"Mean?" Nathan shouted, startling Vin again and sending him back a step. "Ya call tryin’ ta save yo’ sorry ass ‘mean’? Well, lemme tell ya, Vin Tanner, if ya don’ git that canteen an’ drink right now I’ll show ya a ’mean’ y’ain’ never seen b’fo’! Now, git it, an’ don’ stop drinkin’ ’til I tell ya!"

Vin suddenly realized he was more afraid of Nathan than he would ever be of Chris, knew the healer had a sneaky, underhanded side that Larabee could only envy. "Ain’t right," he muttered darkly, stalking back to Peso and unhooking his canteen from the saddle. "Ain’t got no call ta threaten a man who ain’t botherin’ nobody…" He yanked the stopper out of the canteen and glared at Nathan, who only glared back. "Y’ain’t gotta stare–"

"Yeah, I do or ya won’t drink," Nathan said, planting his fists once more on his hips. "I know ya, Vin. You a stubborn, mule-headed sonuvabitch who looks after ever’body ’cept ya’self, an’ who’d rather catch a bullet than admit you’s sufferin’ the same as us! Got it inta ya’ head ya don’ need water. Shit! I’m here ta tell ya, ya do! Now, drink!"

"Jesus, Nathan, y’ain’t gotta yell," Vin grumbled, raising the canteen to his lips. And the man called him mule-headed…

"Keep drinkin’," Nathan ordered. "That ain’t near enough."

Vin drank more, then lowered the canteen. "There–"


He glared and set his jaw. "I’m gonna drown–"


"Shit. Goddamn bossy healer…" But he drank. He’d never admit to a livin’ soul how good it tasted, how good it felt goin’ down, but he drank. And silently cursed Nathan the whole time.

At last Jackson was satisfied. "All right, that’ll do." He watched as Vin lowered the canteen, saw that he held water in his mouth, and, knowing only too well just how contrary the quiet tracker could be, narrowed his eyes menacingly. "You spit that out an’ I’ll shoot ya," he warned. "Swallow it. Now."

Vin glared harder, but swallowed. Grudgingly. And shoved the stopper back into the canteen. "If I run outta water ’cause a’ this, I’m takin’ yers!" he growled.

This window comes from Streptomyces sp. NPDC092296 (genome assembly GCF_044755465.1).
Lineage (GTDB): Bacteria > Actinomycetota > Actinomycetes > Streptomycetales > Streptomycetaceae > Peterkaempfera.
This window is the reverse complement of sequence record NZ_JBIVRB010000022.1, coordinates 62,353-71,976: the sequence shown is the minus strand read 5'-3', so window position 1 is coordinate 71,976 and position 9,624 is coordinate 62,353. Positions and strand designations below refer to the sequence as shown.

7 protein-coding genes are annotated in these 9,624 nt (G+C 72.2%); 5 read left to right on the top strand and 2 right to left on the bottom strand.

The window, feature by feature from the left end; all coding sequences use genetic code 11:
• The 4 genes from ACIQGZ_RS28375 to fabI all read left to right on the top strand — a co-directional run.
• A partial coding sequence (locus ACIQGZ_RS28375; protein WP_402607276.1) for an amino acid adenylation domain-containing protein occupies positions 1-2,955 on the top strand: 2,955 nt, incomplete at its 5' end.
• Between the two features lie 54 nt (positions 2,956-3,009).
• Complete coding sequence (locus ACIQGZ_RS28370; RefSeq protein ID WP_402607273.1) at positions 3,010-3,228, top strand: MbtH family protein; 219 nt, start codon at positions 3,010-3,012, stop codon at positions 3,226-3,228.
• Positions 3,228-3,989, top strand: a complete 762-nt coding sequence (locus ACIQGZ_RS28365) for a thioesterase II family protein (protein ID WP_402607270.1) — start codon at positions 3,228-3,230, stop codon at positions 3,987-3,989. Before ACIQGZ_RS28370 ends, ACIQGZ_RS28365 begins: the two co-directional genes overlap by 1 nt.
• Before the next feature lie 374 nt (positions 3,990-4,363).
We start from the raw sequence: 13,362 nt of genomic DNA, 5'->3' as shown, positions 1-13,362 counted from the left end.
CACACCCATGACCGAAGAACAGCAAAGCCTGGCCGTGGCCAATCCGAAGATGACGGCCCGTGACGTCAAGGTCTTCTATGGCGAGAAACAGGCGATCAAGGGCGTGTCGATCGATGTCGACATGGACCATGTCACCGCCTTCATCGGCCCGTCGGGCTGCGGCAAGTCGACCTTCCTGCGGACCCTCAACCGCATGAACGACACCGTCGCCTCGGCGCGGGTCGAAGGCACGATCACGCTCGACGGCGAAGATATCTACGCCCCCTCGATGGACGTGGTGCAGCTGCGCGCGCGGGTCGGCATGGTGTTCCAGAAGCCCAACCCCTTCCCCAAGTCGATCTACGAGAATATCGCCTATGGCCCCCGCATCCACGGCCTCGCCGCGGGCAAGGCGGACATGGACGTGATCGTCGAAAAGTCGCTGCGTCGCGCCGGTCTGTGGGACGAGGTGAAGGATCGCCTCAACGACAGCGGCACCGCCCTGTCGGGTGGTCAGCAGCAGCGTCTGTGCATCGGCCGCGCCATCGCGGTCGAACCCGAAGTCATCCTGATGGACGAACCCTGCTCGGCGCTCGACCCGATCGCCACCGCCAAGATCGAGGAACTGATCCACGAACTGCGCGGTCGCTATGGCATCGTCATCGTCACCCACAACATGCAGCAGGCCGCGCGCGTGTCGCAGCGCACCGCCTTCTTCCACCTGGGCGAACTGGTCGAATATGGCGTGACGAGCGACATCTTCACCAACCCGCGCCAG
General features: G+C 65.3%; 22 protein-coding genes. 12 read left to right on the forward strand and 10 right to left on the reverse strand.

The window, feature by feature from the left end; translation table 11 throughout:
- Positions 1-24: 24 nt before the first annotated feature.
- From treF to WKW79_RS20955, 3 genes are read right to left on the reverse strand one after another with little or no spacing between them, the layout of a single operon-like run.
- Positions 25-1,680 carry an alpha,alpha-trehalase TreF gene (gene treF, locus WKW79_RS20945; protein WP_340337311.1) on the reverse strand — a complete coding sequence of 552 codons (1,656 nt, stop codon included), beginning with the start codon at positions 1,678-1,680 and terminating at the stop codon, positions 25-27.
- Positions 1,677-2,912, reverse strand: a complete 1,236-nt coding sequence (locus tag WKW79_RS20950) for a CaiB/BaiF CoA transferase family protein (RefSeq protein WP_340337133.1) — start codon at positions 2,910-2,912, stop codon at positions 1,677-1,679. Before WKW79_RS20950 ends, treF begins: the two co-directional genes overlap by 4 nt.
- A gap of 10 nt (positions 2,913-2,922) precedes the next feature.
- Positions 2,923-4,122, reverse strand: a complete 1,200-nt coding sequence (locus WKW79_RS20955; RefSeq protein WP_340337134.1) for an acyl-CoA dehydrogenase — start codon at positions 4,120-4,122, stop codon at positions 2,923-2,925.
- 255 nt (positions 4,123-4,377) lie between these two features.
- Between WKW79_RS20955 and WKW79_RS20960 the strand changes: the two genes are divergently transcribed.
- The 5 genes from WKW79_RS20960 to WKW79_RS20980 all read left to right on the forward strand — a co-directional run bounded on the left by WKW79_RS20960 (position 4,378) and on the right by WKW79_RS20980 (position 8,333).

Nathan sighed. "Vin, when you run outta water, the rest of us’ll be long dead from thirst. I seen cactuses need mo’ water’n you!" He shook his head slowly, his anger fading. "Ya gotta take care a’ ya’self," he urged quietly. "I know all this is hard on ya, I know ya bein’ torn all diff’rent ways, an’ I know ya got mo’ pain right now than any one man d’serves. But if’n ya gonna be any good ta anybody else, ya gotta take care a’ ya’self first."

Vin bowed his head and nodded slightly. "I know," he whispered, running a hand over his eyes. "Reckon I jist ain’t thinkin’ straight–"

Nathan went to the younger man and set two strong hands on the slumped shoulders. "Don’ let him do this to ya, Vin," he pleaded softly, worriedly. "Yer better’n him, yer stronger’n him. Ya cain’t let him beat ya down. That’s what he wants. Ya cain’t give the bastard what he wants."

"Don’t know that I c’n stop him–"

"Ya don’ have to," Nathan told him. "Not by ya’self. Y’ain’t alone this time, Vin, not like ya was las’ time. Ya got us now. An’ we’ll stand with ya. Whatever comes, whatever happens, we’ll be right here with ya."

Vin looked up at that, and searched Nathan’s eyes with his own. What he saw there reassured him, comforted him, strengthened him. And saddened him. "I’m sorry y’all been dragged inta this," he said softly, bowing his head. "Y’ain’t got no business bein’ out here with him. He’s gonna git y’all killed ’n it’ll be all my fault. If I’da said yes when he asked me–"